Personal protective equipment (“PPE”) has arguably become the most sought-after commodity in the world. The COVID-19 pandemic has led to a global shortage of this equipment, and created an opportunity for garment factories across the globe, which have lots of spare capacity because their traditional apparel offerings are in much less demand than usual. High street chains in the United States, the United Kingdom, and elsewhere could have immediately paid their garment suppliers to make PPE rather than clothes, but most did not. Instead, many simply cancelled millions of orders, thereby, putting thousands of garment workers in Southern and Southeast Asia, in particular, out of work. Many garment workers did not even receive the monthly wages that were owed to them.
Only a few western brands and groups – namely high-end ones, such as Barbour, LVMH Moët HennessyLouis Vuitton, and Chanel, among others – eventually started converting their supply chains to make PPE. In most cases, Asian manufacturers simply took their own initiative.
Asia’s big shift
China was already the largest PPE exporter before the pandemic, providing almost half of the world supply of face masks, protective gowns, gloves, and goggles in 2018. In the first two months of 2020, China’s PPE exports dipped by about 15 percent, as its own demand for these products rose sharply, with the government preventing some shipments of PPE from leaving the country.
However, beginning in March, Chinese PPE exports rebounded as the virus spread west. Elsewhere, Sri Lanka has secured a significant niche in the PPE supply chain, having won at least $500 million in orders during the crisis. Meanwhile, MAS Holdings – South Asia’s largest manufacturer of lingerie – advertised a move into PPE production using its trademark slogan, “Change is Courage,” while Malaysian manufacturers have enjoyed a massive rise in rubber gloves exports. With as much as 65 percent of all medical gloves coming from that country, the U.S. embassy tweeted in March that “the world relies on Malaysia.”
Still yet, India is now the second largest PPE producer after China, having only started making this equipment earlier in the year. India was manufacturing 450,000 PPE suits a day in May, and aiming to hit 2 million by the end of June. While Indian production has so far only targeted the domestic market, the government has just announced it will soon allow the export of 5 million PPE suits a month.
Job opportunities & abuses
On the positive side, this shift into PPE has protected and created jobs. In India, for instance, where global buyers like H&M continue cancelling orders and labor protests roll on, PPE production may mean re-employing at least some of the hundreds of thousands of garment workers who joined the exodus of migrant labor leaving cities early in the pandemic. In Sri Lanka, PPE is potentially providing a livelihood for 300,000 workers.
On the other hand, there is increasing pressure to keep up with the spike in orders that it is likely that no small number of factories are running in sweatshop conditions and employing many of the same abusive practices that were the norm in their usual operations. This is not helped by the fact that the PPE supply chain was known for labor abuses before the onset of COVID-19. For instance, recent evidence indicated the use of child labor in surgical instruments production in Pakistan. In Malaysia, there are media reports of Nepali migrant workers in rubber glove factories being subjected to severe abuse.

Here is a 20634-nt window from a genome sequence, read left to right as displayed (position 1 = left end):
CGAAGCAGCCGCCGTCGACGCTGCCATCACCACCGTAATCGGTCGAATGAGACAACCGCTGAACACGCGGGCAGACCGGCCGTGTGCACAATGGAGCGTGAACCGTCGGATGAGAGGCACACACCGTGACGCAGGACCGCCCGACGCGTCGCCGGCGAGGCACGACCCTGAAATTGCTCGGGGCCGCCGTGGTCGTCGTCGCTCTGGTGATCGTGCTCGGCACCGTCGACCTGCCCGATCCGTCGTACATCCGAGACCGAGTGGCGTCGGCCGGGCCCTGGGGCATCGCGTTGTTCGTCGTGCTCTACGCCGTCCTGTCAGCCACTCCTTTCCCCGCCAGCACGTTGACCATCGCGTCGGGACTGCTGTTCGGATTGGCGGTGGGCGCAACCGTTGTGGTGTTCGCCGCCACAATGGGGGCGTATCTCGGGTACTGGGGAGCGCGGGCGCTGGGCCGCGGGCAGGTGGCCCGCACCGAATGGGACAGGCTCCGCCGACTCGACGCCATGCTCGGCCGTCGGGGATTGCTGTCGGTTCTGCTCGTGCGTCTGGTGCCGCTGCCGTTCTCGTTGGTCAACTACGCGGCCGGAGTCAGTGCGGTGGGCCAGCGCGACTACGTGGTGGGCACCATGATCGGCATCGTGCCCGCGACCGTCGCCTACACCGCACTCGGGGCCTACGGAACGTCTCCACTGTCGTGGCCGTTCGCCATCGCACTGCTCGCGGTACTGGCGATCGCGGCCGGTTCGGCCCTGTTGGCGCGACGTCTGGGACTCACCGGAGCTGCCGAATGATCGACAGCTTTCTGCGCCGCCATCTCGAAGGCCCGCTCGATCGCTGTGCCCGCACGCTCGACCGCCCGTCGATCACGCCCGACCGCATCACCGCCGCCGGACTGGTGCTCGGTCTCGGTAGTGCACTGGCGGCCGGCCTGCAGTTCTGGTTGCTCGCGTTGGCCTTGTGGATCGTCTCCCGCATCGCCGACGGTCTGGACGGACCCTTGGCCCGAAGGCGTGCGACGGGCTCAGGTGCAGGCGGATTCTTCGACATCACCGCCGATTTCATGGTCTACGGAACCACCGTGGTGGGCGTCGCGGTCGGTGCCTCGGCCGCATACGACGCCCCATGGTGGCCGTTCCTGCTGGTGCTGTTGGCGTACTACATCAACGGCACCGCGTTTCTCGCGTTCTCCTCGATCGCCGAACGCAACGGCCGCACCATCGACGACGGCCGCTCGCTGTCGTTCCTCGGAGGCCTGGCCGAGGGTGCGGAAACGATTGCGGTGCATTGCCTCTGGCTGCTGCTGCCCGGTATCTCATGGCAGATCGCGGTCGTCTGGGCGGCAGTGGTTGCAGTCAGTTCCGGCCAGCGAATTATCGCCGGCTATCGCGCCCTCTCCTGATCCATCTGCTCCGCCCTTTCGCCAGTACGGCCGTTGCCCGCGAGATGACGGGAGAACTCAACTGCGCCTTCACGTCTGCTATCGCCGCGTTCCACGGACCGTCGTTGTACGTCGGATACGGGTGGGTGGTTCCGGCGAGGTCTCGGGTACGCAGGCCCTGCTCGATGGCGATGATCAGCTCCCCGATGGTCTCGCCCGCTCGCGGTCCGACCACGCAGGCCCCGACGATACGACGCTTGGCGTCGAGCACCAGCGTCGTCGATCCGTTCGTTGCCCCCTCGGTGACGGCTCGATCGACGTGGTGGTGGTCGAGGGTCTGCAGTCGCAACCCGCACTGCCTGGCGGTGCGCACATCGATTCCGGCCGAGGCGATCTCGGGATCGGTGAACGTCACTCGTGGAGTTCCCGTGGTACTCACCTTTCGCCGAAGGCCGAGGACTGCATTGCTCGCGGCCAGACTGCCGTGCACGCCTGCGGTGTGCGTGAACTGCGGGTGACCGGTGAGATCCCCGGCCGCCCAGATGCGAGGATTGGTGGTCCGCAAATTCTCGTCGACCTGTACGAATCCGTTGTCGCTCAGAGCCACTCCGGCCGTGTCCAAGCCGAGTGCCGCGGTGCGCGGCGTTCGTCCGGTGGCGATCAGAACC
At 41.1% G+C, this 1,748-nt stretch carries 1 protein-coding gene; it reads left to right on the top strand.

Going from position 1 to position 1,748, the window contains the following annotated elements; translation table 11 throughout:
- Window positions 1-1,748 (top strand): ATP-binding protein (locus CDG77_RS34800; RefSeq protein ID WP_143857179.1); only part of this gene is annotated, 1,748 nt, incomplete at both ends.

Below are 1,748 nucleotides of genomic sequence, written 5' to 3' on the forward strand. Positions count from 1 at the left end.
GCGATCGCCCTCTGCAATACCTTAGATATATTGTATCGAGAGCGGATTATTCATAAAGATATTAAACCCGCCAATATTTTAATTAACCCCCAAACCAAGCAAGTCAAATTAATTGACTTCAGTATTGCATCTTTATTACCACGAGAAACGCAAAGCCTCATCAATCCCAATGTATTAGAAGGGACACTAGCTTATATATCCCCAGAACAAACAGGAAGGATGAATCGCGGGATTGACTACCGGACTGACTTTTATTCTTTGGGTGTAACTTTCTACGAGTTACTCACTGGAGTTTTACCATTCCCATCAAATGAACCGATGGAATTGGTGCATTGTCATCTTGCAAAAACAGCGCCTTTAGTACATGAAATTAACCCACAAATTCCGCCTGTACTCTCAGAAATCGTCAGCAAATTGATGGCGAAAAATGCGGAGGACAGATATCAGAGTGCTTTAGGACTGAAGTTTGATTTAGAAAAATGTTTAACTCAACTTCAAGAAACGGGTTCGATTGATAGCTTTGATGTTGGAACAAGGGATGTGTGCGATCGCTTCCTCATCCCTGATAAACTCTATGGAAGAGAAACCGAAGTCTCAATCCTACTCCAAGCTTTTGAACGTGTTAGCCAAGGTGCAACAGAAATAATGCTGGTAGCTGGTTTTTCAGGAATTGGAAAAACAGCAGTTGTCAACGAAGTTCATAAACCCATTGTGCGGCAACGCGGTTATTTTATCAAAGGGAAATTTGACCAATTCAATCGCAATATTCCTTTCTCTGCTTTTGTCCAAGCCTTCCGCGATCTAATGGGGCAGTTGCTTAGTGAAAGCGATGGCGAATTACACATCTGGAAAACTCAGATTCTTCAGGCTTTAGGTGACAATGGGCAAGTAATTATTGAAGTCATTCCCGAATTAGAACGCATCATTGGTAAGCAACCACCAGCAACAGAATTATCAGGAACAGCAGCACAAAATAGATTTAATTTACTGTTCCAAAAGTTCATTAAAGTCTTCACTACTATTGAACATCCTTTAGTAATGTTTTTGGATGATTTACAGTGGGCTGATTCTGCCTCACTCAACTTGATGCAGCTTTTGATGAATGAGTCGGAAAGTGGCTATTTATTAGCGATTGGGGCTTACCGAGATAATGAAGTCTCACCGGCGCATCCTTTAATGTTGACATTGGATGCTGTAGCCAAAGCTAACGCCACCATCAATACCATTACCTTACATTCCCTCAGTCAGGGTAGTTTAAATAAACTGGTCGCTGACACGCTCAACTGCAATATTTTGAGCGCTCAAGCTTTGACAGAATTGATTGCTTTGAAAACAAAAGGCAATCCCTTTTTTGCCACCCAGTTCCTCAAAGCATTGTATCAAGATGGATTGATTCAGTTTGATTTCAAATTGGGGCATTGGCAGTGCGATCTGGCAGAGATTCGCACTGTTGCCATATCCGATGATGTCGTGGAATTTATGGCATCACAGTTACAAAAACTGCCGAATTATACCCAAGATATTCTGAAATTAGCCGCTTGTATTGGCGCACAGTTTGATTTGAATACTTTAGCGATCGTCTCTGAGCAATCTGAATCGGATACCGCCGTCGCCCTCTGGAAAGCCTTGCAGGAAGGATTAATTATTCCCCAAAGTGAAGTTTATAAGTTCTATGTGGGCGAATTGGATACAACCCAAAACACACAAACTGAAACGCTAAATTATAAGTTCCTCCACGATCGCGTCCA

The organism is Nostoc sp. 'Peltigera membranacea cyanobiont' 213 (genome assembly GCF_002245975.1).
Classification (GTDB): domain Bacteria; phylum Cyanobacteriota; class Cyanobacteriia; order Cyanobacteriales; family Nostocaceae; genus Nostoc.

In China, recent findings suggest the widespread use of Uighur forced labor in numerous sectors, potentially including PPE. During lockdown in India, some states have suspended existing legislation, making it possible for factories to use forced labor. Others have passed legislation extending the working day from eight to 12 hours. At the same time, it is worth pointing out that some countries, such as Sri Lanka, are known to impose more rigorous standards on their factories.
Beyond the extended hours and reports of forced labor, another one of the issues in these factories is the fact that many garment workers worldwide do not have access to the PPE equipment they are making, thereby, exposing them to increased health risks. “One 19-year-old, who irons clothes in a garment factory in Ashulia, Bangladesh said workers had to go on strike to get the bare minimum protective measures of hand-washing stands and reusable masks,” the Guardian reported last month. “I saw in the news that they promised protective gear like masks and social distancing, but our factory didn’t give us anything.”
“You can see with your own eyes how crowded the place is,” Sarwer Hossain, a workers’ rights leader based in the Savar district of Dhaka, said referring to the bustling factory district in the country’s capital. “It’s even more crammed inside [the factories]. The majority of the reopened factories didn’t take adequate social distancing or other preventive measures. Only a handful of factories I’ve visited have disinfectant booths and proper temperature checks at gates and provided face shields, gloves and frequent hand washing.”
Alessandra Mezzadri is a Senior Lecturer in Development Studies at the University of London. Kanchana Ruwanpura is a professor in Development Geography at the University of Edinburgh. (Edits/additions courtesy of TFL)